Over at the Foreign Relations Committee, Sen. Marco Rubio (R-Fla.) said the Mosul takeover was yet another reminder that al-Qaeda “is not ‘on the run’ or ‘on the path to defeat.'”

“This is not just about Iraq or Afghanistan’s future. It is about whether we will idly stand by as al Qaeda-linked terrorists threaten regional stability and seek to create a training and operational space spanning multiple countries and regions,” Rubio said. “If we continue to downplay these threats, I fear the world will again be as dangerous as it was on Sept. 10, 2001, and terrorism will return to U.S. soil.”

State Department spokeswoman Jen Psaki said the Iraqi government is conducting an investigation into the “structural breakdown” that led to cities falling and U.S. equipment being seized.

“Since we don’t yet have an assessment, I just don’t want to speculate on what steps we may or may not take,” she said when asked if the U.S. would bomb fighter jets or other warfighting materials so al-Qaeda couldn’t use them.

“Clearly the situation on the ground is very murky and we are trying to obtain confirmation on what assets ISIL may have obtained on the ground.”

Pentagon press secretary Rear Adm. James Kirby noted to reporters Tuesday that “we have a pretty robust — in fact, one of the most robust — foreign military sales programs in the world with Iraq to the tune of about $14 billion.”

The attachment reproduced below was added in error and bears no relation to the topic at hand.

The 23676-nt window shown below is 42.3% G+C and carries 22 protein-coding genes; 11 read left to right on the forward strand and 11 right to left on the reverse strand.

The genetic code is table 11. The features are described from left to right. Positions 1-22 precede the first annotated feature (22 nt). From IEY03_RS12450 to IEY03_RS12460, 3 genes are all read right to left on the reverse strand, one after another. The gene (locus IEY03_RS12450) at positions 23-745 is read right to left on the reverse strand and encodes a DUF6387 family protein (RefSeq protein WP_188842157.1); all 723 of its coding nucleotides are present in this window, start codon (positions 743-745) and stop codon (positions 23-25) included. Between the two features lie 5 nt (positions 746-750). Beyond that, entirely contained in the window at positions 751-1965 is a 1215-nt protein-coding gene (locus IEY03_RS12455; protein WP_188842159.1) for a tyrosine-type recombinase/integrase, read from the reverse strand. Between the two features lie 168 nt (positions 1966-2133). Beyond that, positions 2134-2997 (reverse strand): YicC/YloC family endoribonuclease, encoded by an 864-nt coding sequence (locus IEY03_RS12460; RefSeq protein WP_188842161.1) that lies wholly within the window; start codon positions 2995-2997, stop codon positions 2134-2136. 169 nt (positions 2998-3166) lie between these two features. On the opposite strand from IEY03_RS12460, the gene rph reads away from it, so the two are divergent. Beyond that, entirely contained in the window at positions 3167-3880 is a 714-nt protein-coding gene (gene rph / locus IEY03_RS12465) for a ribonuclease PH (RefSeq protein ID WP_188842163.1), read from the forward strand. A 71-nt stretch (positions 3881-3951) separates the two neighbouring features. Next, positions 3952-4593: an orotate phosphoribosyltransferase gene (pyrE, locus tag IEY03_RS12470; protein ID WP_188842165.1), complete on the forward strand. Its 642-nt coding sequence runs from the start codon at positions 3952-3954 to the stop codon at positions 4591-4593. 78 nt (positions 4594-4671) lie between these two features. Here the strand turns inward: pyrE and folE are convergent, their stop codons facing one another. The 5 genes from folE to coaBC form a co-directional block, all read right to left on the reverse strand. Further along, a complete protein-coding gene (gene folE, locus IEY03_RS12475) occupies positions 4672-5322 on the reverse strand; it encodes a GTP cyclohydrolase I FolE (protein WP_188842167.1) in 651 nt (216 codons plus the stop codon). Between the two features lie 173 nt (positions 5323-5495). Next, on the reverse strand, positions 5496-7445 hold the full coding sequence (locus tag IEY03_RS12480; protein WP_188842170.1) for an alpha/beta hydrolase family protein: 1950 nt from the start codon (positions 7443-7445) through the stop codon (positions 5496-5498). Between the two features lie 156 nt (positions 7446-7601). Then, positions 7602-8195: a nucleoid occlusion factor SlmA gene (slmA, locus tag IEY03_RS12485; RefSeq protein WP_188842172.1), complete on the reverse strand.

That has included Hellfire missiles, Apache helicopter sales moving forward, and two F-16s on track for delivery in the fall.

“Ultimately, this is — this is for the Iraqi security forces, and the Iraqi government to deal with. We’re doing what we can through a more normalized military to military relationship. And we certainly have made it clear that we encourage Prime Minister Maliki to continue to work with tribal leadership in that area, that a more holistic approach to dealing with the threat of extremism inside their country,” Kirby said.

He didn’t have any specifics on the U.S. equipment captured, some of it paraded by militants in tweets and videos.

“We’re watching it as closely as we can,” Kirby said. “But I would be loathe here from Washington, D.C., to sort of read out specifics of the operations of these extremists. We’re watching it unfold real time as well as you are.”